Still Corners – Video
aaamusic | On 22, Aug 2011
Many bands lay claim to the adjective “cinematic.” But how many can claim a truly cinema-worthy moment as part of their inception? It was a dark and foggy night when Still Corners songwriter and bandleader Greg Hughes first laid eyes on vocalist Tessa Murray. “It sounds stupid but it’s completely true,” he recounts. “I was on a train that was going to London Bridge. But for some reason it went to this other stop. And I got out, and this other person got out. It was Tessa.”
Back In July Still Corners announced the release of their debut album ‘Creatures of an Hour‘ on Sub Pop, coming on October 10th. The first single to be taken from the album released on 7″ and available for free download ‘Cuckoo / Endless Summer’ now has a video.
Recorded at the band’s own studio in Greenwich, the devil is truly in the details of Creatures of an Hour. Fusing whispered intimacy to the emotional expansiveness of composer Ennio Morricone, Still Corners (filled out to a four-piece by Dufficy and Luke Jarvis) crafts deceptively simple songs that linger like half-remembered dreams. Lead single “Cuckoo” shines in its simplicity, a single drumbeat, ghostly guitar, and distant organ highlighting Murray’s haunting soprano as she asks, “I’d like to read your mind/can you read mine?” “It’s about confusion,” explains Hughes. “It’s about being confused. Am I going crazy? Does this person like me? What’s happening? That’s the vibe of the whole record really.”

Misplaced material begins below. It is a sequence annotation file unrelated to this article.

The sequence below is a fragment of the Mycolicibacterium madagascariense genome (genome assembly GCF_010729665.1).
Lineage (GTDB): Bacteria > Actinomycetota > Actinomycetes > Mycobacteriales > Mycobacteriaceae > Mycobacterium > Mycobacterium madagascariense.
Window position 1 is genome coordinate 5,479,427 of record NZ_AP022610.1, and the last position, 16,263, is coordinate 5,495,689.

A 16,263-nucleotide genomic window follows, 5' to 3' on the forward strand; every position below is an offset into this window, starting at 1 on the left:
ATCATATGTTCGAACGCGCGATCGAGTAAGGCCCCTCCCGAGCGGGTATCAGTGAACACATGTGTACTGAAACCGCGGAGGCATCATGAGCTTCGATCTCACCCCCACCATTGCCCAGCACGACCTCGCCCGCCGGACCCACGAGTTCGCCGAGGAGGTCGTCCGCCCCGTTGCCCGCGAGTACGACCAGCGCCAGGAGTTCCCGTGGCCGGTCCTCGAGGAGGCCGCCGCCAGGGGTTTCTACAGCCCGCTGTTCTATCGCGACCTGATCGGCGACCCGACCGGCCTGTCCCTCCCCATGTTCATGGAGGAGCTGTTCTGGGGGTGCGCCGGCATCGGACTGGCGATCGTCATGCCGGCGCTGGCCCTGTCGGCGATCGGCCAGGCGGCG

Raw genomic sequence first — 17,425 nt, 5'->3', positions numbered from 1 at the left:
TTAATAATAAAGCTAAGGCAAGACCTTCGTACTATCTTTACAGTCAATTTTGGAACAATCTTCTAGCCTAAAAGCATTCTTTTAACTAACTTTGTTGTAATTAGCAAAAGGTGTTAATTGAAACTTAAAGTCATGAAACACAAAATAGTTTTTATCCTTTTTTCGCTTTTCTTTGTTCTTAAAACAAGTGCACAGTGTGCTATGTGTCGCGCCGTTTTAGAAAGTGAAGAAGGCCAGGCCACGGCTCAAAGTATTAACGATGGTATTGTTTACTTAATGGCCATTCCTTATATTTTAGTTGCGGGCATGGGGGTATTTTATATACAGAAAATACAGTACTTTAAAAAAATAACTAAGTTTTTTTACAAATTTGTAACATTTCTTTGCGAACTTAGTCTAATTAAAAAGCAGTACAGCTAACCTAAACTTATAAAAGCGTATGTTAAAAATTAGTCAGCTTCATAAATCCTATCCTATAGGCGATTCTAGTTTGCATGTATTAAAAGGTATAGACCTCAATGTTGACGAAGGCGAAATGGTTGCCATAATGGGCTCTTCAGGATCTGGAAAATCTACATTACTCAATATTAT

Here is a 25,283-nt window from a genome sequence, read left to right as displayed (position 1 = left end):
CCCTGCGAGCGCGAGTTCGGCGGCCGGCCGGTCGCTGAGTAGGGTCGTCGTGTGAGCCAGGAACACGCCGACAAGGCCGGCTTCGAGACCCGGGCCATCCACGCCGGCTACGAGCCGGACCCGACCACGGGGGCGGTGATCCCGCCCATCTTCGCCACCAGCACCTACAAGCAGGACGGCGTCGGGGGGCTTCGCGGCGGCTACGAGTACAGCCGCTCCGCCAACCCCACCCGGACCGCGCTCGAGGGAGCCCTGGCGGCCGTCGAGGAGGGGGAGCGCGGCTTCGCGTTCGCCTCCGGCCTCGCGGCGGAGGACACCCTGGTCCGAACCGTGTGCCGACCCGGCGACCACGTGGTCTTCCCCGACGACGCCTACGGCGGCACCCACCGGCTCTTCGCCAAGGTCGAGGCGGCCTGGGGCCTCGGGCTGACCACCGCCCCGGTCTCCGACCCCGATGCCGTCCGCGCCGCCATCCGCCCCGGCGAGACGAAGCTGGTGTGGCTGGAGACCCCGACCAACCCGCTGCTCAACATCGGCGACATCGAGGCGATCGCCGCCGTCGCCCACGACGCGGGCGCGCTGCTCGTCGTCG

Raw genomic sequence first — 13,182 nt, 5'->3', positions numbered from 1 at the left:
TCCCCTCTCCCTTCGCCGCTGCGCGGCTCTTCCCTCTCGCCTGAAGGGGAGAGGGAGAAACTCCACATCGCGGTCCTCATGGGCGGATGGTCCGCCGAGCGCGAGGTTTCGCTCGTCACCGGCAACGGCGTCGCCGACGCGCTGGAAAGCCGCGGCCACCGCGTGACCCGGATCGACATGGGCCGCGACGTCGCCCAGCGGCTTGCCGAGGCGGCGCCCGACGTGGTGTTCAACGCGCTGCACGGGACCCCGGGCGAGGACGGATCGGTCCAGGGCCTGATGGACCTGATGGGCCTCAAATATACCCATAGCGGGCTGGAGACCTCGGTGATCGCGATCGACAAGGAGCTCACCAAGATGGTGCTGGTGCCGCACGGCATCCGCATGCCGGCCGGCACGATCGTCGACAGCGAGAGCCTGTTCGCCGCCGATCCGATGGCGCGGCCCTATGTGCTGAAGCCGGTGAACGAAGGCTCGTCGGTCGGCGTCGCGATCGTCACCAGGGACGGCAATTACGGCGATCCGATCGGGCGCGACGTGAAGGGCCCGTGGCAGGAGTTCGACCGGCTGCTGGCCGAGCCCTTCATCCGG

Elsewhere, the tone isn’t so much one of emotional conflict as it is pure atmosphere. Like a world-class art director, Hughes fills the set of “Endless Summer” with walls of reverb and splashes of longing, echoing a very real conflict in his own life—the pursuit of the illusive London sun. “It’s about wishing and chasing after the fleeting sun of England and wishing for an endless summer—or at least that the summer would go on a bit longer,” he says with a laugh. “It only seems to last about a week here!”
For the time being, Hughes is happy to maintain Still Corners’ musical mystery as—like many artists—he’s discovered less is more. “I don’t like to talk too much on decoding the songs. It takes the mystery away,” he says, cagily. “I like when people listen and then come up with their own kind of thing.”
So grab some popcorn and stick around, for Still Corners this is just act one.